ole savannah bringing southern flavors to kingston by Anne Pyburn Craig | photos by Matt Petricone
What could be more mouthwatering than fall-off-the-bone barbecue or more satisfying than New Orleans gumbo? Not much. Ole Savannah brings the flavors of the South to New York in a setting that is as uniquely Hudson Valley as a shrimp po’boy is Southern.
Restaurant pros Dave Amato and Mark Guido were thrilled to get their hands on 100 Rondout Landing. With exposed beams and high vaulted ceilings, the historic waterfront location evokes the Rondout’s shipbuilding era and is located right next to the rapidly evolving Maritime Museum for those who would like to soak up some history pre or post-feast.
Whether you come to Ole Savannah by land or by water, you are in for a treat that is hard to find in the Northeast.
“The building and setting are unparalleled,” says Dave, a Culinary Institute graduate who started his career by working in his dad’s Italian restaurant as a teen. In his 25 years in the business, Dave’s ventures have included Cosimo’s in Orange County and Carmine’s in Kingston.
“It was originally a steamboat repair business, part of Cornell Steamboat. The building was designed so that steamboats could be piloted into it and hoisted up for repairs,” he says. “The giant hoist is still here.”
Nobody’s piloting steamboats into Ole Savannah these days, but hungry boaters were all over the establishment’s Facebook page this spring, wanting to know if the docks were in yet. Dave, Mark, and their partner Joseph O’Connor put some serious thought into what would complement Kingston’s burgeoning foodie scene, ultimately deciding on Southern food.
“We wanted to do something trendy and different, and Southern food was growing very popular,” says Dave, who had been inspired by Danny Meyer, a New York City restaurateur and chef known for his Union Square Café and Blue Smoke.
“He’s one of the top restaurateurs in the world, and it was his opening the Blue Smoke that really started the barbecue revolution in the Northeast,” says Dave. “So, I found the guy Danny hand-picked to travel all over the South and research the cuisine before the Blue Smoke opened.”
That guy was Kenny Callaghan, the Johnson and Wales University graduate whose resume includes the Helmsley Palace and the Russian Tea Room. Kenny’s tenure at the Union Square Café also earned the restaurant a spot on Zagat’s “NYC’s Most Popular” list.
“I called Brian Miller, the New York Times food critic, and he put me in touch with Kenny,” says Dave. “It so happened he had just resigned from the Blue Smoke. We hit it off; he’s a great guy.”
Thus, Ole Savannah acquired a top-notch consulting chef. Kenny designed a menu based on his experience bringing Southern and barbecue to a New York setting, and Dave and his crew continue to keep things on point.
“And we try to cater a little bit to everyone. We serve trendy dishes for foodies, comfort food for families.”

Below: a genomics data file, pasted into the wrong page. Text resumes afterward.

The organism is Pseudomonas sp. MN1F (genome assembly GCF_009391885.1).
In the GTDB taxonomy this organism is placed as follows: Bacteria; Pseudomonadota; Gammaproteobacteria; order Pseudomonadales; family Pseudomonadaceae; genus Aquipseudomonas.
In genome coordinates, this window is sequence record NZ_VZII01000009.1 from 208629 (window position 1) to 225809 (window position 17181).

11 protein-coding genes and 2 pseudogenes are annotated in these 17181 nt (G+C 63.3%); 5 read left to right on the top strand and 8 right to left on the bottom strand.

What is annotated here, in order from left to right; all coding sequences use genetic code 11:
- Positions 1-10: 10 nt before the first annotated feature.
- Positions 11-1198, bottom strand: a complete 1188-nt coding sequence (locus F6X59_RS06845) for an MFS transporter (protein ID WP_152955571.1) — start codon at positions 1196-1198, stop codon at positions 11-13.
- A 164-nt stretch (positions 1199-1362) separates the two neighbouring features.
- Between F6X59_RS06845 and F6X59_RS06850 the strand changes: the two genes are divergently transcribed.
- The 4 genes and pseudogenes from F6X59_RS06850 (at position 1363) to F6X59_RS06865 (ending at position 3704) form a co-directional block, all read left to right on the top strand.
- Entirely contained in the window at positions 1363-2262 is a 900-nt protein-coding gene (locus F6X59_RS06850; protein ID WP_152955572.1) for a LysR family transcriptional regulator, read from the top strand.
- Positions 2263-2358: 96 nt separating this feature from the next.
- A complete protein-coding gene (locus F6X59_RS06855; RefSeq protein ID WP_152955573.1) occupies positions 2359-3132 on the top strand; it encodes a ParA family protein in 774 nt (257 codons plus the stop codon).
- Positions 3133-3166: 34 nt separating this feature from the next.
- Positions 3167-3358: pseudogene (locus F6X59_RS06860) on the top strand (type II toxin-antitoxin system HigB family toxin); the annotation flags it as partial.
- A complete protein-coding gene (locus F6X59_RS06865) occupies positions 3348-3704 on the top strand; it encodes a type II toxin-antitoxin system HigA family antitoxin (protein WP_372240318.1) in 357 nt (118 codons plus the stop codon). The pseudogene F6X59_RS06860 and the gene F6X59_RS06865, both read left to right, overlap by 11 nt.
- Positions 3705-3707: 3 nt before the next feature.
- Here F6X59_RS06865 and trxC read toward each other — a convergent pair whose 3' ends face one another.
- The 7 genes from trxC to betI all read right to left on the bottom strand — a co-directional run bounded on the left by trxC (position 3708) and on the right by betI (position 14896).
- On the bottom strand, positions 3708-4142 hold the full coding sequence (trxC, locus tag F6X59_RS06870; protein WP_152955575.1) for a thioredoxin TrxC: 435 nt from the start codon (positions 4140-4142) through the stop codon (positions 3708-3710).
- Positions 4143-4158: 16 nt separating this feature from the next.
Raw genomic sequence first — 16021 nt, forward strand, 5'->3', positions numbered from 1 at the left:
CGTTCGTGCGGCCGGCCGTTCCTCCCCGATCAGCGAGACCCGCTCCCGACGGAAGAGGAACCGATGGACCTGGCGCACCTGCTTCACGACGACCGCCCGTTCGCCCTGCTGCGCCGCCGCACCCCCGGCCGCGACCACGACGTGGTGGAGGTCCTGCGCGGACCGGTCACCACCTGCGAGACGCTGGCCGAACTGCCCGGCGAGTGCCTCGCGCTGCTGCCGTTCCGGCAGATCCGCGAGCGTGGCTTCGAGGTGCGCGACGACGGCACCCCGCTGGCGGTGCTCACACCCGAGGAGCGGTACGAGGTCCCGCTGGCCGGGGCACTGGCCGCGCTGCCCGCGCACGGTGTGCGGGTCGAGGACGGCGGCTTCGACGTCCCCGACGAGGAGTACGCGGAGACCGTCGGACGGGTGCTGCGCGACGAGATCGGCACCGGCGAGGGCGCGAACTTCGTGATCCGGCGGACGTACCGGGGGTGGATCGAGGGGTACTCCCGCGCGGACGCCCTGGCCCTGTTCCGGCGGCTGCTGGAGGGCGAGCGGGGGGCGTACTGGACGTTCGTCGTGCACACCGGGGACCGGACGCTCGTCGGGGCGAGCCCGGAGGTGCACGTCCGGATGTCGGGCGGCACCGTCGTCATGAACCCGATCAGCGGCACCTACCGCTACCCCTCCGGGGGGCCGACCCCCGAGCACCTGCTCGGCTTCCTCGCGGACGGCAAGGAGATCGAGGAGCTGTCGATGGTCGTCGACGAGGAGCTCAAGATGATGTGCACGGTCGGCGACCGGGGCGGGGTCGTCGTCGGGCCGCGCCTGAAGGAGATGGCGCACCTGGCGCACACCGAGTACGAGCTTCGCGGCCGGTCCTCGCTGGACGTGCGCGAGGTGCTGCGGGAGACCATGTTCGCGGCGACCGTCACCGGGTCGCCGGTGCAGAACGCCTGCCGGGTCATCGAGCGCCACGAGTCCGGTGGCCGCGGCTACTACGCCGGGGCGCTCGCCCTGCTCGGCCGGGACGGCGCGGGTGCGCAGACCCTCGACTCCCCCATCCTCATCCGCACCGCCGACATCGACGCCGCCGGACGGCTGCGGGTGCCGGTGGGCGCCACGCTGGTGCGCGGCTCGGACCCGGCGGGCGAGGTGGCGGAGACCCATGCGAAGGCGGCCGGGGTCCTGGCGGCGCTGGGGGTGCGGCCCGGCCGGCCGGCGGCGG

“The principles remain the same, no matter what kind of cuisine or where you are: good food, good service, customers first,” Dave says.
The Rondout draws a lot of tourists in the spring, summer, and fall, but locals have also grown very fond of Ole Savannah and its holiday specials, weekday happy hours, fundraisers, and live music. There are also indoor and outdoor bars, and Ole Savannah offers complimentary appetizers and local food and drinks.
“We serve local beers, local liquor from Tuthilltown,” says Dave. “We serve local produce in season, Fleisher’s meats, local maple syrup, local cheese—Coach Farms in Pine Plains makes great goat cheese. With so many great products made around here, a strong local focus on the menu only makes sense.”
The restaurant opened in May 2015, and Dave says he is happy with their first year.
“We’ve had steady business and great feedback,” he says. “People love the Southern fried chicken and the smoked brisket, which is the hardest meat to really get right, and you just don’t find fried green tomatoes everywhere around the Hudson Valley.”
Ole Savannah also caters and hosts private parties, and future plans include acquiring a big tent to expand outdoor event capabilities. They are also thinking of opening a second location, but only if they find one that holds up to their current Kingston spot on the Rondout River.
“Right now we’re having a great time with this one. I hire great people with experience and personality and make sure they share our feeling: this isn’t just any business,” says Dave. “Feeding people and making them happy is a lifestyle, and the best part really is the people—the new ones you meet and the regulars who keep coming back.”
Ole Savannah is open seven days a week for lunch and dinner, from 11:30am to 10pm on Monday through Saturday and from 10am to 9pm on Sunday. Visit olesavannah.com to find out more or scope out the menu.
OLE SAVANNAH SOUTHERN TABLE AND BAR
100 Rondout Landing, Kingston